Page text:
Last year, Harvard published a study arguing that SAT questions in the verbal section favored white students by using language with which they were more familiar compared to other non-white groups. The study said black students of equal academic aptitude scored lower on the section, Education Week reported.
But FairTest, an organization that focuses on fairness and accuracy in student testing and scoring, doesn't think it's just the questions on the SAT that are the problem. In a recent interview with CNN, Monty Neill, FairTest deputy director, says the issue is that schools rely too heavily on the SAT in admission decisions. He says that one test is not the best predictor of college success.
"In a technical sense, it's probably not a biased test. The problems become in how it gets used in admissions process," he said. "Most colleges will use the SAT as one piece of evidence, but a lot of them will use it to weed out a whole lot of kids who never then get a chance."
The problem is that the process hurts minority kids, who traditionally score lower on the test, he says.
"So what happens is kids of color -- black kids, Hispanic kids -- are going to get left out. They're going to be predicted to not do well."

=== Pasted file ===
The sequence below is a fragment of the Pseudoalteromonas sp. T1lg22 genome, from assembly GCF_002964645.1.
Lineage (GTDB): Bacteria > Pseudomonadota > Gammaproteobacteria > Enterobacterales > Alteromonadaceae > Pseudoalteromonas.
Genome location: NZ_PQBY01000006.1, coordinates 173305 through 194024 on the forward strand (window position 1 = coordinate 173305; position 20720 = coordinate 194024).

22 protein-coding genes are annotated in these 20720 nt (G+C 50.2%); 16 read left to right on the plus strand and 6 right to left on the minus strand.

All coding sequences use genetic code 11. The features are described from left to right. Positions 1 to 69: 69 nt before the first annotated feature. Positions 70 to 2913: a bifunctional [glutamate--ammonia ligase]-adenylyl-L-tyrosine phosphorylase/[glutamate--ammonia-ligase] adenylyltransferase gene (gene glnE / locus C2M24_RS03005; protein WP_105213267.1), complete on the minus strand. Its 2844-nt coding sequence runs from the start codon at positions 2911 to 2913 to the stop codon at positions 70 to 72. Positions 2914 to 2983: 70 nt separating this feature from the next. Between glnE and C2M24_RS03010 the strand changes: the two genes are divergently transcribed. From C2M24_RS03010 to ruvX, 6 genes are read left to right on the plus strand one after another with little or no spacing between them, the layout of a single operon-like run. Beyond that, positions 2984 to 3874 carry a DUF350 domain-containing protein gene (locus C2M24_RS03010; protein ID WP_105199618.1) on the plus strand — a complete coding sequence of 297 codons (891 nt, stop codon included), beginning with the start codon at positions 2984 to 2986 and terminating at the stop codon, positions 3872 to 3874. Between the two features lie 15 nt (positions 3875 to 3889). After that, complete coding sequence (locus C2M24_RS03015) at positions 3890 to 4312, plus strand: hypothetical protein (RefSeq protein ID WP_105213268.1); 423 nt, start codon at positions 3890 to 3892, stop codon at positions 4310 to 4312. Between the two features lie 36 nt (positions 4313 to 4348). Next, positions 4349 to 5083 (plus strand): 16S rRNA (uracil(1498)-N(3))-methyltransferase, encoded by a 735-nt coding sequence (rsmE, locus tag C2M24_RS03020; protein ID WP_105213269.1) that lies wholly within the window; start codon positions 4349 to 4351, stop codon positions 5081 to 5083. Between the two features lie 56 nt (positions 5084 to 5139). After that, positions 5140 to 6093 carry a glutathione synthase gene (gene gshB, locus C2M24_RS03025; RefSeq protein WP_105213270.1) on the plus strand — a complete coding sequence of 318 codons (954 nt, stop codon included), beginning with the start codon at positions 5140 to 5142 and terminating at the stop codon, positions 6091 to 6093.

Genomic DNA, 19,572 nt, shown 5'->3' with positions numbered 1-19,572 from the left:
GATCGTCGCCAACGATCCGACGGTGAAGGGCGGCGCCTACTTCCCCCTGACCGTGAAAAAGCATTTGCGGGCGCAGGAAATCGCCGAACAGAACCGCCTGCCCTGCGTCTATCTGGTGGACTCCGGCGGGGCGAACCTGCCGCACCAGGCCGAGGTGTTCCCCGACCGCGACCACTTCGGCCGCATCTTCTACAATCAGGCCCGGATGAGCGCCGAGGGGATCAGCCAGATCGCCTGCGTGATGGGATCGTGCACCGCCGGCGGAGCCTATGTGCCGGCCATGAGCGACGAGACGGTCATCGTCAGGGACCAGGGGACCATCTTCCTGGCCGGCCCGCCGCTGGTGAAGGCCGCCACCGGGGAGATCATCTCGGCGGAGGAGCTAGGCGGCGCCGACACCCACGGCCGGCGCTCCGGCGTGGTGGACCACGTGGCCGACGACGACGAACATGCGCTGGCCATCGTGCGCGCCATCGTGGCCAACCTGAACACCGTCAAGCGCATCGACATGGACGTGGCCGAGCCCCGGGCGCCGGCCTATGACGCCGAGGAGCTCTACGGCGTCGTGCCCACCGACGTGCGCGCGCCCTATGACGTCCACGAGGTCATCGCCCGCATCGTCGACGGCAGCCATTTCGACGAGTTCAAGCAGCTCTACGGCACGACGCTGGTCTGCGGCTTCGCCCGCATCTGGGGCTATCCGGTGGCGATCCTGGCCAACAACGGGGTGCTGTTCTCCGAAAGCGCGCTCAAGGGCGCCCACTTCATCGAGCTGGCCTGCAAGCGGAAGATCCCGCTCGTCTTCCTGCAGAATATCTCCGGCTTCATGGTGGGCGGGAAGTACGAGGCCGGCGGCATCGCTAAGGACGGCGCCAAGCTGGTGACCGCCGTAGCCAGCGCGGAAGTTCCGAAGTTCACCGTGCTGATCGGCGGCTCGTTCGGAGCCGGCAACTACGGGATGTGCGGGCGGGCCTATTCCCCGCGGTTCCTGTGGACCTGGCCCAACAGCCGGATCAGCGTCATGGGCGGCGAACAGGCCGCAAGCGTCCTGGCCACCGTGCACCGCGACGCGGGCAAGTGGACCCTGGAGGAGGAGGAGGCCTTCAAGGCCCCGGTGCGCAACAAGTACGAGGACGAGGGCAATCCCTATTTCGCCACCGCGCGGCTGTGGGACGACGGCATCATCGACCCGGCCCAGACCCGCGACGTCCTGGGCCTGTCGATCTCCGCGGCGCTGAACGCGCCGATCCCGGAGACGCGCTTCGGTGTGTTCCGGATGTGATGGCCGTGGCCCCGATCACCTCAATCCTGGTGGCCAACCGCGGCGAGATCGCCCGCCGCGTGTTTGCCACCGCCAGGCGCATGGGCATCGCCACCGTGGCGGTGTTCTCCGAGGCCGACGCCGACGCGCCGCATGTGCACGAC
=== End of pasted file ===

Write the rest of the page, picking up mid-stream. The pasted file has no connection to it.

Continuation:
However, Laurence Bunin, senior vice president of the SAT program at the College Board, tells CNN the SAT is, in fact, an indicator of college success:
"FairTest is mistaken on this point. The research is very clear and there are many, many many studies that say the SAT is absolutely predictive of how well students wil do in college as well as whether they'll stay in college."
The College Board has conducted studies that report that in some cases, SAT scores were even more predictive than high school grade point average.
Bunin says the questions are tested with students of different races and "walks of life" and says that score disparities can be attributed to the achievement gap nationwide.
"The test is a fair test that helps mirror what's going on in this country."
As an alternative to admittance based on SAT scores, FairTest says students have the option of 830 colleges that make the test optional for some or all applicants.
Colleges such as Drew University in New Jersey allow students to submit an essay graded by a teacher rather than submitting an SAT score.
Jonathan Grayer, CEO of Kaplan Educational Centers, tells PBS he thinks the SAT has limitations and biases, but that the test can't be done away with because it's the fairest system there is. Without it, he says, there'd be "a lot more outcry of favoritism."
"If there's something better out there, we should use it. If there's something affordable that we can create, we should all by all means do it. But at the end of the day, that's a very serious proposition, deciding if a child gets in or not, and the SAT helps."
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